Veena and Sigamani then proceed to do a systematic morphological study
with statistical analysis and conclude that these icons -- whatever they
might have represented -- do not likely represent corn.  This kind of
analysis is crucial in the study of iconography -- and for that matter,
unknown scripts.  Otherwise, something can look like whatever you want it

Anyway, I refer all to the article.  The only thing we can say about the
MLS is that some think they look like corn, but that analysis which
considers the larger iconographic context (rather than the studied
de-contexualization of Johannessen, or say, Von Daniken when he intepretes
Mayan iconography as spaceships) suggest that this is not a representation
maize.  This is no smoking gun.

By the by, though Sachan (along with Kumar) also disputes Johennessen's
assertions, he makes his own, more cogent argument for an old variety of
maize in India.

2. Goodman and Brown, in CORN AND CORN IMPROVEMENT (Sprague and Dudley,
eds. 1988) sum up what seems to be the consensus on Asian varieties in
their chapter "Races of Corn":

"This report contains no reference to corn found outside of the Western
Hemisphere.  There are many reasons for this, the foremost of which is the
limited information available on the variability of corn of Europe,
Africa, and Asia.  In our opinion, much more information is needed before
a complete and orderly classification of the corn of the Old World is
possible (Goodman and Brown pg 39).

In other words, while the  maize races in the New World can be grouped
into lineages based upon genetic evidence (the rest of their chapter) we
cannot yet do this with Old World maize.

3.  I found two articles by Sachan and Kumar in the "Maize Cooperation
Genetics Newsletter.  In the first, from 1992, they examine some genetic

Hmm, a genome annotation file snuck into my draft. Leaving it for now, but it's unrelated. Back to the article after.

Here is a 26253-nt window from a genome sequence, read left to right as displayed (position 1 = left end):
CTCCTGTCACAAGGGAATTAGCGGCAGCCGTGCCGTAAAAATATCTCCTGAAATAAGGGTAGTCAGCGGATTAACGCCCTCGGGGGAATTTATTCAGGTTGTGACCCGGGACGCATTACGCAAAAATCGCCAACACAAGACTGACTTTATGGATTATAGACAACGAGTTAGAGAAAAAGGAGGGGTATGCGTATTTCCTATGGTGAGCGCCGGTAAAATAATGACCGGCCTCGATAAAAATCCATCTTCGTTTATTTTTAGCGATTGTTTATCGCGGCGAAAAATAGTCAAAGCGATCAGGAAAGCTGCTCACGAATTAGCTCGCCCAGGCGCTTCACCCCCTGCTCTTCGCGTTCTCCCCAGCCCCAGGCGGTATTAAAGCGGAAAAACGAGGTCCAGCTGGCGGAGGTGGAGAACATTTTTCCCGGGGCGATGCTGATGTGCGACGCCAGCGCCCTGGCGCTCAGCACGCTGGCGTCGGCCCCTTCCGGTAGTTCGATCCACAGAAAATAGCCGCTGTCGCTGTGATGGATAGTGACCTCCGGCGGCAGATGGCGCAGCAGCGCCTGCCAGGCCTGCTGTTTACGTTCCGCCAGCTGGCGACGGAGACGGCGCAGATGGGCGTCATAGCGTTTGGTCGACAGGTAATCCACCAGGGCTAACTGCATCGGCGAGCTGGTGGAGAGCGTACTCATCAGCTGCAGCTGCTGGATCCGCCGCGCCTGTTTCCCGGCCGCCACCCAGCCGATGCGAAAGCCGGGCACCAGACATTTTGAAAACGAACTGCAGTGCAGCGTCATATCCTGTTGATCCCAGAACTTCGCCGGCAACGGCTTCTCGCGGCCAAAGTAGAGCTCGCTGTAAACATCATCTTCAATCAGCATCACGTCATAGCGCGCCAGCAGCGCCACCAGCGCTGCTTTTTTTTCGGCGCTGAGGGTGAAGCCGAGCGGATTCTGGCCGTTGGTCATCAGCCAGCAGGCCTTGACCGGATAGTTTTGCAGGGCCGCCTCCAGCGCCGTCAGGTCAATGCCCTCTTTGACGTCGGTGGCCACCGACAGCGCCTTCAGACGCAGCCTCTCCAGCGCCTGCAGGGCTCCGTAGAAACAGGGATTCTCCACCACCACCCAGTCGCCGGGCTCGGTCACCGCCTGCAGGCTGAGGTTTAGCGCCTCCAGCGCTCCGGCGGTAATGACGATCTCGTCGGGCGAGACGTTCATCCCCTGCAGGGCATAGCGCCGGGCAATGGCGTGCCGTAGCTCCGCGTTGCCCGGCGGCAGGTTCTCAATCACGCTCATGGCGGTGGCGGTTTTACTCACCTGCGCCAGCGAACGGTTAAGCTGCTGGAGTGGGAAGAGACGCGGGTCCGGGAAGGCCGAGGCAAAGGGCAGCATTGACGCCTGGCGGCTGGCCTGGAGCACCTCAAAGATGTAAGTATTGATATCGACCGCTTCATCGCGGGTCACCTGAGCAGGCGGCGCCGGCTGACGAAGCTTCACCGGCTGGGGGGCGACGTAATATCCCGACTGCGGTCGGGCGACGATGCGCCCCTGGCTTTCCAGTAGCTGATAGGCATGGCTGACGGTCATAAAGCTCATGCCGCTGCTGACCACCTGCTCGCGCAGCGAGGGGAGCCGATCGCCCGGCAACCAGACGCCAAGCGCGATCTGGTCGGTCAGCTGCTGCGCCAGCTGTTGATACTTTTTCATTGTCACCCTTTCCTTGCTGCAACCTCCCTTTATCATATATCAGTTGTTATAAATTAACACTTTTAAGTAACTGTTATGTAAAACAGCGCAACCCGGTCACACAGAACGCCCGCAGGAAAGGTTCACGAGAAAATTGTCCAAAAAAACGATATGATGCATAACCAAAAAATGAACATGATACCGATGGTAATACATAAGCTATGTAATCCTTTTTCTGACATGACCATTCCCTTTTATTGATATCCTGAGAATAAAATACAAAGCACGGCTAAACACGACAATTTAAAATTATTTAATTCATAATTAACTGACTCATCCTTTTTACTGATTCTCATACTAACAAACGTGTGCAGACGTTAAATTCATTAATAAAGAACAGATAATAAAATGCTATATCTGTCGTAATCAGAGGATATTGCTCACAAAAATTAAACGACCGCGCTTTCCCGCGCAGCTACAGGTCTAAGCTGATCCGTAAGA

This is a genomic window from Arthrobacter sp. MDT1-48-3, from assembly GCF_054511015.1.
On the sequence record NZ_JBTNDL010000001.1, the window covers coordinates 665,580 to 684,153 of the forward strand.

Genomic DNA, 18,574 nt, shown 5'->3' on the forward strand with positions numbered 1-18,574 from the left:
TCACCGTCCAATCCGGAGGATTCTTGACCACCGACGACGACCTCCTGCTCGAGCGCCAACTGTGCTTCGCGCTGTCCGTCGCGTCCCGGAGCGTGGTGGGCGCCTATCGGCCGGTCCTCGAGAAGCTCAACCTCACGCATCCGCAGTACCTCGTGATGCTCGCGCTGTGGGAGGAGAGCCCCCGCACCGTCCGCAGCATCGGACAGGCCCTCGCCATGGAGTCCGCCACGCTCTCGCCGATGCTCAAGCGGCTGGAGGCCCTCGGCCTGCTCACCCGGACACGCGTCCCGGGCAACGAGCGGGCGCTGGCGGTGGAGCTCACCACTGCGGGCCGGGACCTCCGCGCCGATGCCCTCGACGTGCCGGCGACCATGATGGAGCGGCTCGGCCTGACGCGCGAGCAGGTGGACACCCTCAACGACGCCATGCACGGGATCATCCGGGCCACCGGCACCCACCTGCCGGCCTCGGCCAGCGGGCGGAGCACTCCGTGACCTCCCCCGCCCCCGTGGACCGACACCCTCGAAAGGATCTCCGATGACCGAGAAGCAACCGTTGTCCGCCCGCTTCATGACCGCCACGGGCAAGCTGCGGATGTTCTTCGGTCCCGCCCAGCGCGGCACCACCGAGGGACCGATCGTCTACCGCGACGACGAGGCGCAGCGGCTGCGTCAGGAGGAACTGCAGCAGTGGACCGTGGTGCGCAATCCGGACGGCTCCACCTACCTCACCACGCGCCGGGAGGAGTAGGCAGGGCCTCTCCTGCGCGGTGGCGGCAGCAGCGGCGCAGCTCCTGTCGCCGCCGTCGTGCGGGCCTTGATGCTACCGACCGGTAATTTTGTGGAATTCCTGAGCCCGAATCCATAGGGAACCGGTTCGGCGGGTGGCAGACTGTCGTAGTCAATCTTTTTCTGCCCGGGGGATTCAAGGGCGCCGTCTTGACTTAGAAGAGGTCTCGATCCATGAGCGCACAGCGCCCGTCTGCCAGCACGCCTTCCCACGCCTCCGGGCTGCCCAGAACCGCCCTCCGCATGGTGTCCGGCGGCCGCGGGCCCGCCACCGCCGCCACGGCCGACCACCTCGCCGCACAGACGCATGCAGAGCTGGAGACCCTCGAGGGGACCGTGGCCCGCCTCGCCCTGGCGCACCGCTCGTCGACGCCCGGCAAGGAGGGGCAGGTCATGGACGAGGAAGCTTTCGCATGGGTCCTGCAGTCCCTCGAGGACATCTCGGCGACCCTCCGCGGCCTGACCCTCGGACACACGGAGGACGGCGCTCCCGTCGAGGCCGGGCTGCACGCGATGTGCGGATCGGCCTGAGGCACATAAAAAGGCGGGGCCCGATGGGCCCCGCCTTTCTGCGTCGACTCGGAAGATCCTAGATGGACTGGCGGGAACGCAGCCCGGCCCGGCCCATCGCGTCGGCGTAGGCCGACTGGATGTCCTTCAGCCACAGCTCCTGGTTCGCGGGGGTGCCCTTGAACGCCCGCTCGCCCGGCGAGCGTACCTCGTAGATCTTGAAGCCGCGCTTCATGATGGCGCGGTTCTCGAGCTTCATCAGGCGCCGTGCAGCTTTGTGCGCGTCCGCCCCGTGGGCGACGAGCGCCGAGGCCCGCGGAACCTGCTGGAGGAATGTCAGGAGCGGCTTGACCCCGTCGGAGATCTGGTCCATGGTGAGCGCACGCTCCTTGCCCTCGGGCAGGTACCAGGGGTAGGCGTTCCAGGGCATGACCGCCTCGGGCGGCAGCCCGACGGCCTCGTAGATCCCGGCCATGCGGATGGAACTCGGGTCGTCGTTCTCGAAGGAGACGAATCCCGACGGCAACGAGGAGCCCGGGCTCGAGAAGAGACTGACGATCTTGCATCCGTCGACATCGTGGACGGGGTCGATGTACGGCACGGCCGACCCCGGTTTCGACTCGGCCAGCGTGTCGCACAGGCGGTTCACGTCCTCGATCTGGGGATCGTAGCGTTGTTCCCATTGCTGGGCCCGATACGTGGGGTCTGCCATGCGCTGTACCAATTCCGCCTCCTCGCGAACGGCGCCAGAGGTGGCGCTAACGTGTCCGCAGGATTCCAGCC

peculiarities of some maize in the Himalayan region, mostly to do with
"knob" positions on chromosomes. They note:

"The presence of some new and unusual knob positions in NEH maize,
hitherto unknown in American maize races, have been identified in the
present study (1992: pg 84)"

What they suggest is that this maize has many "primititive"
characteristics of Teosinte.  In 1993, they go farther, arguing that this
could be explained by a very early form of maize  coming across in
pre-Columbian times (I took notes on this article but seem to have
misplaced the photocopy, so I cannot quote from it -- I'll get it again,
if anyone is interested).  A  study of Sikkim maize produced more
equivocal results: they allow that it might be related to the Confite
Morocho (Peruvian) Toluqueno or Nal-Tel_Chapalote complex of Mexico (1992
pg 84).  This latter point of view was held by Mangelsdorf.

I am in no position to support or refute the claims of Sachan and Kumar --
I do not frankely understand much of their data and analysis techniques --
and in my brief research period I found no rebuttle to their postion on
the Himalayan corn.  In their 1993 paper, they admit that most corn
researchers do not buy the early corn theory, but that in itself doesn't
mean anything.  These two seem to be of a small handful of expert
researchers in the area of Indian corn genetics (going by the other papers
in the six years of issues I looked at) -- which handful does not include
Jeffreys and Johannessen, it seems.

My department is engaged in a cooperative venture with the National germ
plasm banks, which is where crop DNA is now being sequenced, evaluated,
and stored, so if I get a chance I will seek the opinion of one of those
people.  In the meantime, I can only conclude that the question of the
antiquity of maize in Asia is unsettled.

--Greg Keyes